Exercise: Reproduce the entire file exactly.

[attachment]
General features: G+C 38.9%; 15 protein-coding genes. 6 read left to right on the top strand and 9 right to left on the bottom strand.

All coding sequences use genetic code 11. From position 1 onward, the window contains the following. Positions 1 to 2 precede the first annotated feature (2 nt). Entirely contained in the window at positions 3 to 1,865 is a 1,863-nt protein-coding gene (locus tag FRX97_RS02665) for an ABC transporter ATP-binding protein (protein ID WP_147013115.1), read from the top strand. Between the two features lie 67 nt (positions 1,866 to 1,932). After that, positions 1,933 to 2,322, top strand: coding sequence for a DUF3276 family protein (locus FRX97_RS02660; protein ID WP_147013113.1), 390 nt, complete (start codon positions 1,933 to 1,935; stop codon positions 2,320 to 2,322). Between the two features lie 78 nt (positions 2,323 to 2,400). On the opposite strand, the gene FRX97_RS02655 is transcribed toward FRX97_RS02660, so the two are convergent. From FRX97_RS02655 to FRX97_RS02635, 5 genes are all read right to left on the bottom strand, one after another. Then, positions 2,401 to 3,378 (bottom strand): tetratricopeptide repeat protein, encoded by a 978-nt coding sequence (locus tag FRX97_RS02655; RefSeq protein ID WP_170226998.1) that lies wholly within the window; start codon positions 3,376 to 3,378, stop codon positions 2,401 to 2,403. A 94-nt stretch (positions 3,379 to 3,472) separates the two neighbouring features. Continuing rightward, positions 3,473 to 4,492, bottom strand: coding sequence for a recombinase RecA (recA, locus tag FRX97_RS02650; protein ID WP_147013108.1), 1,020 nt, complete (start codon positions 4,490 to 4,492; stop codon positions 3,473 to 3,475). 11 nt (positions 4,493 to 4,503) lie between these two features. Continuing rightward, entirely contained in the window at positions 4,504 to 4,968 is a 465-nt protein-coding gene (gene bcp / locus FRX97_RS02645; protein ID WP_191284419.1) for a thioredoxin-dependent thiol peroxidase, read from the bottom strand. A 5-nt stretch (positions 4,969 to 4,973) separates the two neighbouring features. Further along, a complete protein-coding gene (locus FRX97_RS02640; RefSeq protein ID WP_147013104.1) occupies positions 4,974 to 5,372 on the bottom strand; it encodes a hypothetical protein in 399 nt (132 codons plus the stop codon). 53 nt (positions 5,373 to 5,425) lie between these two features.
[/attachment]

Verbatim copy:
General features: G+C 38.9%; 15 protein-coding genes. 6 read left to right on the top strand and 9 right to left on the bottom strand.

All coding sequences use genetic code 11. From position 1 onward, the window contains the following. Positions 1 to 2 precede the first annotated feature (2 nt). Entirely contained in the window at positions 3 to 1,865 is a 1,863-nt protein-coding gene (locus tag FRX97_RS02665) for an ABC transporter ATP-binding protein (protein ID WP_147013115.1), read from the top strand. Between the two features lie 67 nt (positions 1,866 to 1,932). After that, positions 1,933 to 2,322, top strand: coding sequence for a DUF3276 family protein (locus FRX97_RS02660; protein ID WP_147013113.1), 390 nt, complete (start codon positions 1,933 to 1,935; stop codon positions 2,320 to 2,322). Between the two features lie 78 nt (positions 2,323 to 2,400). On the opposite strand, the gene FRX97_RS02655 is transcribed toward FRX97_RS02660, so the two are convergent. From FRX97_RS02655 to FRX97_RS02635, 5 genes are all read right to left on the bottom strand, one after another. Then, positions 2,401 to 3,378 (bottom strand): tetratricopeptide repeat protein, encoded by a 978-nt coding sequence (locus tag FRX97_RS02655; RefSeq protein ID WP_170226998.1) that lies wholly within the window; start codon positions 3,376 to 3,378, stop codon positions 2,401 to 2,403. A 94-nt stretch (positions 3,379 to 3,472) separates the two neighbouring features. Continuing rightward, positions 3,473 to 4,492, bottom strand: coding sequence for a recombinase RecA (recA, locus tag FRX97_RS02650; protein ID WP_147013108.1), 1,020 nt, complete (start codon positions 4,490 to 4,492; stop codon positions 3,473 to 3,475). 11 nt (positions 4,493 to 4,503) lie between these two features. Continuing rightward, entirely contained in the window at positions 4,504 to 4,968 is a 465-nt protein-coding gene (gene bcp / locus FRX97_RS02645; protein ID WP_191284419.1) for a thioredoxin-dependent thiol peroxidase, read from the bottom strand. A 5-nt stretch (positions 4,969 to 4,973) separates the two neighbouring features. Further along, a complete protein-coding gene (locus FRX97_RS02640; RefSeq protein ID WP_147013104.1) occupies positions 4,974 to 5,372 on the bottom strand; it encodes a hypothetical protein in 399 nt (132 codons plus the stop codon). 53 nt (positions 5,373 to 5,425) lie between these two features.